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Title: Interventional techniques in the management of atrial fibrillation
Author: Haldar, Shouvik Kumar
ISNI:       0000 0004 5989 538X
Awarding Body: Imperial College London
Current Institution: Imperial College London
Date of Award: 2015
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Atrial fibrillation (AF) is the most common cardiac arrhythmia and is associated with significant morbidity and mortality. Historically, anti-arrhythmic drug (AAD) therapy achieves sub-optimal efficacy. The last two decades have seen major advances in cardiac electrophysiology, with catheter ablation now becoming the treatment of choice for AF. However, although outcomes for paroxysmal AF are excellent, the optimal interventional strategy for patients with long-standing persistent atrial fibrillation (LSPAF) has yet to be determined. Catheter ablation in LSPAF can achieve a modest degree of success, but the majority of patients require more than one procedure. Thoracoscopic surgical ablation, a relatively new technique, with the potential to improve clinical outcomes in AF, has yet to be evaluated in a head-to-head trial in LSPAF. The Catheter Ablation Versus Thoracoscopic Surgical Ablation in Persistent Atrial Fibrillation (CASA-AF) was a prospective, non-randomised clinical trial, designed to investigate de novo patients with LSPAF and left ventricular ejection fraction (LVEF) of ≥ 40%. Patients underwent either thoracoscopic surgical ablation or catheter ablation. The primary end-point was freedom from atrial arrhythmias after a single procedure without AADs. Secondary end-points included: clinical success (defined as 75% or greater reduction in AF burden), multi-procedure success, change in atrial anatomy and function, and change in AF symptom score (EHRA score) and quality of life assessments (SF-36). This thesis aims to investigate the interventional techniques used in the management of AF, with the main focus on the CASA-AF study. In addition, the Complex Fractionated Atrial Electrogram sub-study assesses the atrial substrate and its role in AF, whilst the Cardiac Magnetic Resonance sub-study investigates the changes in atrial and ventricular chambers pre- and post-ablation. The final study presented in this thesis concerns the effects of using exciting new Contact Force technology on the acute efficacy of pulmonary vein isolation in AF ablation.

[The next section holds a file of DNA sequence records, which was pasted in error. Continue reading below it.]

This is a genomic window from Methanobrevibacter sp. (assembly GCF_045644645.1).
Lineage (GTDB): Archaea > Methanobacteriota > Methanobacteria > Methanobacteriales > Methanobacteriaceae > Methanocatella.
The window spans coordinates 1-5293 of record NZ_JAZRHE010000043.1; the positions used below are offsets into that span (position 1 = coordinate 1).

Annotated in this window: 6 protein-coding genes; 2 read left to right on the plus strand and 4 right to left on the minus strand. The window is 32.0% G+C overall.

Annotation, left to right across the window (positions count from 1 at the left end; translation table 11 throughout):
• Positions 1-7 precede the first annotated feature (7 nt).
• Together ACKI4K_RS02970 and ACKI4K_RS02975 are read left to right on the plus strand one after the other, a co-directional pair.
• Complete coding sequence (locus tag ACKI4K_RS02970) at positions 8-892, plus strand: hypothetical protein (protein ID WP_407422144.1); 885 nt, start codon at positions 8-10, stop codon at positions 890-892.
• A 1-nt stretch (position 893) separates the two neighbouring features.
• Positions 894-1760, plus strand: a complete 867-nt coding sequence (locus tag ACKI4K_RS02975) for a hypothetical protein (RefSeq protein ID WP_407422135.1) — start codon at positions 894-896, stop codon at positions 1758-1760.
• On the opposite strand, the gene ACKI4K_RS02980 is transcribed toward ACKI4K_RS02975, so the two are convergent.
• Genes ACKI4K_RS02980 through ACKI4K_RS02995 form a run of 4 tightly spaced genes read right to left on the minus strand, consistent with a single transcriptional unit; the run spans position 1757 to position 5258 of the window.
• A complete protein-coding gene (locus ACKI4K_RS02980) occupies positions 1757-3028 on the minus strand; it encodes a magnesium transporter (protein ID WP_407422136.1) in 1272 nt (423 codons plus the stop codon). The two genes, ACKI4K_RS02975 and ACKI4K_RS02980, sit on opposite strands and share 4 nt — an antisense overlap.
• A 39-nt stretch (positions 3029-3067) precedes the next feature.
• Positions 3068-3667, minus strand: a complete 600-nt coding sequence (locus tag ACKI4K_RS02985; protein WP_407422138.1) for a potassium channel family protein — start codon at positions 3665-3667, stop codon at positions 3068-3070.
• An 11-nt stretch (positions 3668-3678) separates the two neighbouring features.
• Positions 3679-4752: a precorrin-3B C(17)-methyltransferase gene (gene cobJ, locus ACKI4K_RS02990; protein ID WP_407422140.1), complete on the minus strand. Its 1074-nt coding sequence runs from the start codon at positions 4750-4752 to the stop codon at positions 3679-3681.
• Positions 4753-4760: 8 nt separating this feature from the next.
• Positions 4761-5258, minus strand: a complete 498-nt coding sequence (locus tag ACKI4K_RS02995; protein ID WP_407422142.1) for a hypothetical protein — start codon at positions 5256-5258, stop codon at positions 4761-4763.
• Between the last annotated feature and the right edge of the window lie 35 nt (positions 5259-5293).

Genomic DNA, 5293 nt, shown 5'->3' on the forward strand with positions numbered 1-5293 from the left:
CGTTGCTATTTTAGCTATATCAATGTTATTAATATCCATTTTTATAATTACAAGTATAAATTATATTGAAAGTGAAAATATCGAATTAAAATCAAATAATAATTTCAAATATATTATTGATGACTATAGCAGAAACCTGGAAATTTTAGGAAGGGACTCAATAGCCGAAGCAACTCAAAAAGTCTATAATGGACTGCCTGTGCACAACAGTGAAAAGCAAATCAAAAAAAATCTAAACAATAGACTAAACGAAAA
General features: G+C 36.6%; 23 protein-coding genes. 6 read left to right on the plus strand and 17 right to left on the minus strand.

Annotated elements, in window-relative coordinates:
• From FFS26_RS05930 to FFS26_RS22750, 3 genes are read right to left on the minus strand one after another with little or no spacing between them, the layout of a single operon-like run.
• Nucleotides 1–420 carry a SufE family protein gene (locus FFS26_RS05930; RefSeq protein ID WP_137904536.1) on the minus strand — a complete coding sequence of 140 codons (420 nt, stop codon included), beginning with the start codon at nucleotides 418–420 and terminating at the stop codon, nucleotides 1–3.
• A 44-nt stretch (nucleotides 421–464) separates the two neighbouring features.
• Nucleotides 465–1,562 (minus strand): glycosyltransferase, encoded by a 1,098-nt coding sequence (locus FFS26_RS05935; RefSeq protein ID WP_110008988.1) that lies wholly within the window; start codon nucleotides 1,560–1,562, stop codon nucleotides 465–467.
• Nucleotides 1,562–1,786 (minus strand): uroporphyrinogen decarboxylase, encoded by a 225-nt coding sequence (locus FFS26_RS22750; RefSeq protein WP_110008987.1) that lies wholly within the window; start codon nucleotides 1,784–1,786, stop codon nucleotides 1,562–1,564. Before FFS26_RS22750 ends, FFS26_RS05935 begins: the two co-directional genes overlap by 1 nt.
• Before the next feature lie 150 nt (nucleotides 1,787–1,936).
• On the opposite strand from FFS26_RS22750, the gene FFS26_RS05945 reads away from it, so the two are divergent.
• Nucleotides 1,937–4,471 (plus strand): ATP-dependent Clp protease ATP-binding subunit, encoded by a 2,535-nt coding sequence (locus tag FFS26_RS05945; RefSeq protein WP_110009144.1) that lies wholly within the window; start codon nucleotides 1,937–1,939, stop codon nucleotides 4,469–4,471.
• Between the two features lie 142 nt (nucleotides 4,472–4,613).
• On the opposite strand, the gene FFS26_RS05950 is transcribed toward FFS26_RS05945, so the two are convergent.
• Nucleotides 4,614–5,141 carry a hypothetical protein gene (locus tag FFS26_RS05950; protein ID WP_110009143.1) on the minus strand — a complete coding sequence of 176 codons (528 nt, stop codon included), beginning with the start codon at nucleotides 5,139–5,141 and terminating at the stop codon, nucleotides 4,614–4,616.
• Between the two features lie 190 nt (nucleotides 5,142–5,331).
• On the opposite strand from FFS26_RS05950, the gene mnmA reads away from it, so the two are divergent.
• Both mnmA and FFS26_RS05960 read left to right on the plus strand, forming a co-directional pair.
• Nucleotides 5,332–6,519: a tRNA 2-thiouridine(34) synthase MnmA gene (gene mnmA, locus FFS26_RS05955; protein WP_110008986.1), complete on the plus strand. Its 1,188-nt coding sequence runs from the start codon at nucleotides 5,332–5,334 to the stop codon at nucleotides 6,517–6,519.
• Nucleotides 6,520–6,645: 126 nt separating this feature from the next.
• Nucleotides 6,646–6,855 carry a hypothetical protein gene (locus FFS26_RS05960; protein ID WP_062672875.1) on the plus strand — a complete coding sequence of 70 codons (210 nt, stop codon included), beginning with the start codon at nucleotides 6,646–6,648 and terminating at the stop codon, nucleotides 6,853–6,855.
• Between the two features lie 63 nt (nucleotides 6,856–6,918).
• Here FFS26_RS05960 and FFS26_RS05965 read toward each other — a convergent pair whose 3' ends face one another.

Supervisor: Wong, Tom ; Markides, Vias ; Collins, Peter Sponsor: Not available
Qualification Name: Thesis (M.D.) Qualification Level: Doctoral
EThOS ID:  DOI: Not available